A trip to the seaside isn’t complete without a gelato-stuffed waffle cone. Get your sticky mitts around an ice cream from Marroccos on the Hove sea front, which has been serving authentic Italian-style ice creams here since 1969. It has had a relatively recent facelift but has lost none of its charm (nor has the queue at the counter diminished).

The Coal Shed

The Coal Shed

While the bang up to the minute décor at The Coal Shed might imply that big bucks are required, visit at lunchtime and two courses will only set you back £15. And these aren’t just any two courses, think 35-day aged steak that’s been sizzled over charcoal with beef dripping chips or smoky, searingly fresh shellfish risotto. Leave a filthy big tip, or else you’ll feel like you’ve committed daylight robbery.

The Salt Room

Salt Room bouillabaisse

A restaurant mounted by a slightly tired Hilton Metropole might not whet the appetite, but once through those doors of The Salt Room, the view of Brighton’s shingled shores and the quietly contemporary dining room melt away any whiff of room service. Its sister restaurant, The Coal Shed (in The Lanes part of town) already lays claim to the best steak in Brighton, so this beachfront outpost is all about the seafood. While the location is old school Brighton, the cooking is bang up to the minute. The saffron-stained bouillabaisse is elegantly deconstructed, so each piece of fish is cooked just so, while a raw monkfish starter has a Peruvian edge, drizzled with tangy tiger’s milk. Extra hungry? You can’t go wrong with the ‘fruits of the sea’ surfboard or the market fish of the day to share. This is one of the most intelligent seafood restaurants in the country at the moment, so catch it while you can still get a table.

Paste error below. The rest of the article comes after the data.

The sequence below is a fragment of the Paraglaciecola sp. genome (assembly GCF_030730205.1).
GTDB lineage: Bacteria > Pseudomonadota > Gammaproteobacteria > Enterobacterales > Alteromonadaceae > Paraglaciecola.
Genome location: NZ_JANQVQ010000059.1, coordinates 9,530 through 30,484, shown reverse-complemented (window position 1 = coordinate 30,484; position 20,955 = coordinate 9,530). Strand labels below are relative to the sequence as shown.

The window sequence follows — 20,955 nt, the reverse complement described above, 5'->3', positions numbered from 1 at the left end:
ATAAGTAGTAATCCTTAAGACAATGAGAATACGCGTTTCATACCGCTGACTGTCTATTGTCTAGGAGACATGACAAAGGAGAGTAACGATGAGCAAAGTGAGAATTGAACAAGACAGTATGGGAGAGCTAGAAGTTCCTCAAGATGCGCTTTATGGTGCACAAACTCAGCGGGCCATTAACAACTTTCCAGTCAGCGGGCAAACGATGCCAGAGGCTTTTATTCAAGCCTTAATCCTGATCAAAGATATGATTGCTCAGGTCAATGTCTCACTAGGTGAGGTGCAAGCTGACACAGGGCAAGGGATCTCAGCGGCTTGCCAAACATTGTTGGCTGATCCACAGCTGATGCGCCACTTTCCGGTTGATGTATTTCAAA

Given Brighton’s political slant, it’s unsurprising that ethical business is big business here. But that doesn’t make it any less spoiling. Take Silo, for example, which was well ahead of the recent spate of zero-waste pop-ups in London. They work directly with farmers, choose local ingredients delivered in reusable packaging and compost all waste. It tastes every little bit better for knowing you’re making a tiny difference. Don’t skimp on the sourdough and butter.

Read more about the zero waste movement, here.


Artist Residence Brighton

Head and shoulders above the rest of the accommodation on offer is the ultra-hip Artist Residence. What was once a tired around the edges Regency B&B had new life breathed back into its bones by Justin and Charlie, who turned around its fortunes with the help of their artist mates nearly ten years ago. Nothing feels cookie cutter here and each room is styled with individual wit and panache – weatherboard walls mixed with worn leather armchairs, hand-painted; geometric concrete tiles with deep copper bathtubs; free-form murals with upcycled furniture – be warned, your curiosity might make you want to book a new room each night. Look out for prints by Bonnie and Clyde, murals by Jo Peel. If you like it, you can buy it to take home with you too. Make time for a tipple in the Copacabana-style Cocktail Shack or a laid-back take on tasting menus in The Set.

Read the Great British & Irish Hotel Guide review, here.